Wednesday, July 25, 2007

Well It Has To Be Somebody's Fault - Doesn't It?

You'd think we were facing a national emergency, a critical meltdown in the transport infrastructure of Great Briatin or worse still - the end of life as we know it. Instead the Air Transport Users Committee (who's on the committee, who are these users?) has received 12,000 complaints last year from airline users, which is apparently up 22% from the previous year.

Let's put this into perspective. Some 148 million people flew through the BAA's seven UK airports in the UK last year and therefore it was something around one complaint for every 12,500 passengers. Put another way that's one complaint for every thirty something Boeing 747s. Of course many of those passengers came from overseas but still it's hardly an industry in meltdown.

There are a number of issues at play here, not least the fact that people expect air travel to be better than it's ever capable of being. As I've said about before it's a champagne at beer prices syndrome that we're suffering from. What would happen if there was somebody we could complain to every time we faced a delay on a car journey? Add to this the fact that we have a media which is obsessed with telling us that the world is a lousy, doomed, crisis ridden and thoroughly nasty place - 24/7 - and is it surprising that people have begun to believe it? Oh yes, and there's all those adverts telling us - "where there's blame, ther's a claim".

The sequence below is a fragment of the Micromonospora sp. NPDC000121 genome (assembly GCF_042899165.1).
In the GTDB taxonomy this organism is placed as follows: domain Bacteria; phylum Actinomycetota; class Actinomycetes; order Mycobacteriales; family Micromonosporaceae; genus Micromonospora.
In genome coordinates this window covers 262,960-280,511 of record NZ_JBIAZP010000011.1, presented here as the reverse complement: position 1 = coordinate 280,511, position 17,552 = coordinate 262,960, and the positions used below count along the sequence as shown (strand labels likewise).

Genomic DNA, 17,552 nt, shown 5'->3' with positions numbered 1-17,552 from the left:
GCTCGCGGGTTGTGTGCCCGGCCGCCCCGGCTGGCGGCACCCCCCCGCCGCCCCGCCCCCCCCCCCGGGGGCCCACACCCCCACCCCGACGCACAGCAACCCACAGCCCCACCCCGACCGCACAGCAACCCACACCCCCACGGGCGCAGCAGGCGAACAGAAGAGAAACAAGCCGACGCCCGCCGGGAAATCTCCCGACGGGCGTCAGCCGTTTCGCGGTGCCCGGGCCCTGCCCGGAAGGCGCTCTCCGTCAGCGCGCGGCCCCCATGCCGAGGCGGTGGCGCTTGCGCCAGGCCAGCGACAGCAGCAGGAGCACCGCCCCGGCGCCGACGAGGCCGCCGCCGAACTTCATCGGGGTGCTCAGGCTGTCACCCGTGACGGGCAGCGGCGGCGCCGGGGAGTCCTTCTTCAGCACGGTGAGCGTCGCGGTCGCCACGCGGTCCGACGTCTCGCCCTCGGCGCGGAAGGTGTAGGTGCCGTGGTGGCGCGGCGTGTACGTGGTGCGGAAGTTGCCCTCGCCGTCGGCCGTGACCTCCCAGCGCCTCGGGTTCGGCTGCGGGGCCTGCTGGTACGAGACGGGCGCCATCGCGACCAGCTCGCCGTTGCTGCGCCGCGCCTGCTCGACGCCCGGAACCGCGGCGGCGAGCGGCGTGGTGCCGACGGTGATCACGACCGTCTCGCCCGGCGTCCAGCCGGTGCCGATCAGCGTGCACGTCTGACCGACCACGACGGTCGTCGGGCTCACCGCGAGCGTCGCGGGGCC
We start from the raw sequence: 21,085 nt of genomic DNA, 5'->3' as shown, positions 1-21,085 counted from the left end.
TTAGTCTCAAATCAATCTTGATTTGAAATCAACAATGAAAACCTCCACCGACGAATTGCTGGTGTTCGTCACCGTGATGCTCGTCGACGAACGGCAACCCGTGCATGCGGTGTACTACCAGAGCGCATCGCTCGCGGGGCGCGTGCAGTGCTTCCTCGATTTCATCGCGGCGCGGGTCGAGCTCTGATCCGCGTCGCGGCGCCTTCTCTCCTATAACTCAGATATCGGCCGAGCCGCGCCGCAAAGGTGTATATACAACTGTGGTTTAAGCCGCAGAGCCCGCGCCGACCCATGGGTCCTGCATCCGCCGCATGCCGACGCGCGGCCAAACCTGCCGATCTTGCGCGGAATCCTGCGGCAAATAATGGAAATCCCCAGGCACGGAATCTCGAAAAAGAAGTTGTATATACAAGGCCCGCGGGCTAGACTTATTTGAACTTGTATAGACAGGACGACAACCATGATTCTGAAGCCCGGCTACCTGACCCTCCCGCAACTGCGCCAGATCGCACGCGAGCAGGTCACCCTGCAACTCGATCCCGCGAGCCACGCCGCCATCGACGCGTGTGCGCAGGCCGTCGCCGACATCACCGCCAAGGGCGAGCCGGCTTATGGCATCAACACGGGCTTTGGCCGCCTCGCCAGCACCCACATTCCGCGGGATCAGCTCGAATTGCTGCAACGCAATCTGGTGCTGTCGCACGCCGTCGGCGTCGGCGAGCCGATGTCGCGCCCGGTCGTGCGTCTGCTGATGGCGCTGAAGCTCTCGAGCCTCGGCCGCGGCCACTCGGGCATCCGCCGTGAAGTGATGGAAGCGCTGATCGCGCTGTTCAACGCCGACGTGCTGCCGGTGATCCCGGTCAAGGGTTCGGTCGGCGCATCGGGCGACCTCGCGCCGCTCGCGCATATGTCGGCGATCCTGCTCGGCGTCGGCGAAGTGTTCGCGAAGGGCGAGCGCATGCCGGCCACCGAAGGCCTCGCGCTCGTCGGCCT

There’s also the security issues which everyone from passengers, to airlines, and the media and the 'interested parties' seem to want changed, yet the government holds firm here in the UK to the one piece of hand baggage rule. Let's spare a thought for the creaking system that is under such extreme pressure because we the public want flights, here, there, and everywhere, at prices that don't make our credit cards creak. This is a part of the problem and accounts for some knock on effects across the system. It also is a damned if they do, damned if they don't position for the government.

People who are travelling have always been tense about time. Will the flight be late, or will it get me to the next airport to make my connection? Will I make that important business meeting? Now almost everyone who travels is tense. All this is a recipe for conflict. It’s also a stimuli to complain. Because everything is somebody’s fault, which of course is true. It could be that the somebody might just be us.

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